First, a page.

Tag Archives: inspired instinct

On Two Requests: Procrastination and Upbeat


Northern Cardinal

Northern Cardinal

Out of the blue, on the same day, I’ve had two blog requests—one, from Marisa, a nurse friend, who suggested the subject of “procrastinating,” and the other, from my husband, Marv, on “being upbeat.” I’m grateful and curious about how it will be to write about these two different words.

On procrastination— the most common definition is “to keep putting off something that needs to be done.” I certainly procrastinate from time to time. Usually, I have good reason, as did my friend. She used the word to describe her delay to confirm a pending plan between us. She had just returned from a trip abroad and was struggling with a cold. A full-time nurse, she had hit the ground running. To my way of thinking, the plan was in place. We had time to confirm, and she likely had all she could do to manage her work and personal commitments.

I am grateful to have the opportunity to tell her that sometimes, we give ourselves a bum wrap and are over critical of our behavior to others. In this situation, my e-mail to her arrived at a too-busy time and it took two go-rounds to firm up our plans. Nowhere along the path did I feel she was procrastinating. In fact, she was humorous and upbeat in our succinct messages.

Up beat is defined as “optimistic, a contented state of being happy.” When a puzzling or unusual event occurs, I try not make assumptions and to search for possible explanations. By widening the context and considering alternatives, I often arrive at a positive way of thinking about a situation.

Three weeks ago, Marv and I were awakened at dawn by an odd, rhythmic, tinny sound emanating from the solarium next to our bedroom. Marv’s first take was that it involved our heating system and called the heating company. It was a logical possibility given there were air circulation problems earlier in the month. A quick system check was negative, leaving the chimney as the likely source.

The next time  I was awakened, I bounded out of bed, opened the fireplace glass and bent down to listen. Waves of sound, like wings brushing against metal, vibrated down the chimney flue. I recalled last spring’s event, how a young robin had fluttered headlong onto one window for days, over and over.  Could this be the sound of another bird learning to fly? Could there be a nest near the metal critter-protector at the top of the chimney? Marv recollected that he had heard bird sounds accompanying the fluttery echoes some mornings.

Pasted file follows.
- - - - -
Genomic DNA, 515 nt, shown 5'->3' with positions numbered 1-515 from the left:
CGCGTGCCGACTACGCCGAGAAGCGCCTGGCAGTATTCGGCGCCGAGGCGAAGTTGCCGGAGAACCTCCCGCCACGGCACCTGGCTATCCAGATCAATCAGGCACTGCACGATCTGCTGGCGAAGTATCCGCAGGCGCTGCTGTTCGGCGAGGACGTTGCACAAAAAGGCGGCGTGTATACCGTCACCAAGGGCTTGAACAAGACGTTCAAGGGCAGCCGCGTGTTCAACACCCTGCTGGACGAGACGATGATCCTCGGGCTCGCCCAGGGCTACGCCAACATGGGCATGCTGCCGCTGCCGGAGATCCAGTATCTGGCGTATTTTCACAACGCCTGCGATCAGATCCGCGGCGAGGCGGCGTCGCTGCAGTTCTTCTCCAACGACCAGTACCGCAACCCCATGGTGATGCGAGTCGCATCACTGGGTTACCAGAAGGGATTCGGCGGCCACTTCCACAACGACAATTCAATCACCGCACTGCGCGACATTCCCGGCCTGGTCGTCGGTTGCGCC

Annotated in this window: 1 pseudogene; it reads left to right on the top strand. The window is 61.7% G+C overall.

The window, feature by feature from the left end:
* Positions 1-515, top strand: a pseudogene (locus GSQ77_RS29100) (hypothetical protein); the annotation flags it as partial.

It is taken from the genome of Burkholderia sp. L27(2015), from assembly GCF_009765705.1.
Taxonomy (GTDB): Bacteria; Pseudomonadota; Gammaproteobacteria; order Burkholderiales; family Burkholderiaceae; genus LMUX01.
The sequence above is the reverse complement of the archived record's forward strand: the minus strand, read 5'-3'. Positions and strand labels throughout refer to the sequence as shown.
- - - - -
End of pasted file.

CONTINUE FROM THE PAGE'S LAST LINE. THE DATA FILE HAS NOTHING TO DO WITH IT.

For three peaceful days, the flutter went silent only to briefly return again this morning. Earlier this week, I noticed a red cardinal and his red-beaked lady kissing on a ledge by the back patio. Shortly, an even more vivid male cardinal joined the couple. I felt up lifted and upbeat at the fresh redness of his youthful feathers; there is beauty in silent flight.



A Near Miss

courtesy of Erika Sanders


I keep thinking about the near accident I had at the supermarket recently. My cart was full as I weaved in and out of the narrow aisle filled with shoppers opening and closing the frozen food doors. I was headed to the end door in hopes of finding my mainstay Ezekial English Muffins, in the orange box.

I saw the child first—female, perhaps two, certainly not yet three. She was lean and tiny with fine, blond shoulder-length hair. They were rushing, no carriage, hands entwined. The child and my basket were on collision course.

The dad—tall, thick-shouldered, athletic—moved fast and with ease. He was leaning down and speaking to the child loud enough for me to hear, “Let’s see if we can find the bread on this aisle.”

She was too close. When I noticed her chin-thrust effort to keep up with her dad no matter the cost, I overshot the freezer and tucked the carriage tight to make room for her to pass.

I turned up the next aisle to circle back for my item when the dad and the child again whizzed by. “We’ll find it. I’m sure the bread is somewhere along here,” he assured.

Moving too fast, he had spun past the bread shelves twice. For a moment, I thought about offering to help but hesitated. It was the racing. It was the vibe. This man was so certain, so prideful; my intrusion, no matter how well intended, could cost him.

I awakened this morning thinking of the child—a brave little soldier in the role of dad’s companion in the quest for their special bread. Nowhere on her dad’s mind was the danger of moving too fast with a child in tow in a narrow aisle filled with carts. At the moment of our near encounter, I felt huge, Hulk-like, fearfully aware that my cart could injure in an instant.

There are moments of inspired instinct: to know when to step up and when to hang back. In this instant, I am grateful I had the presence to navigate my grocery cart safely and more, to pass on the temptation to offer help when none was asked of me. After all, being hero to his daughter was this dad’s job.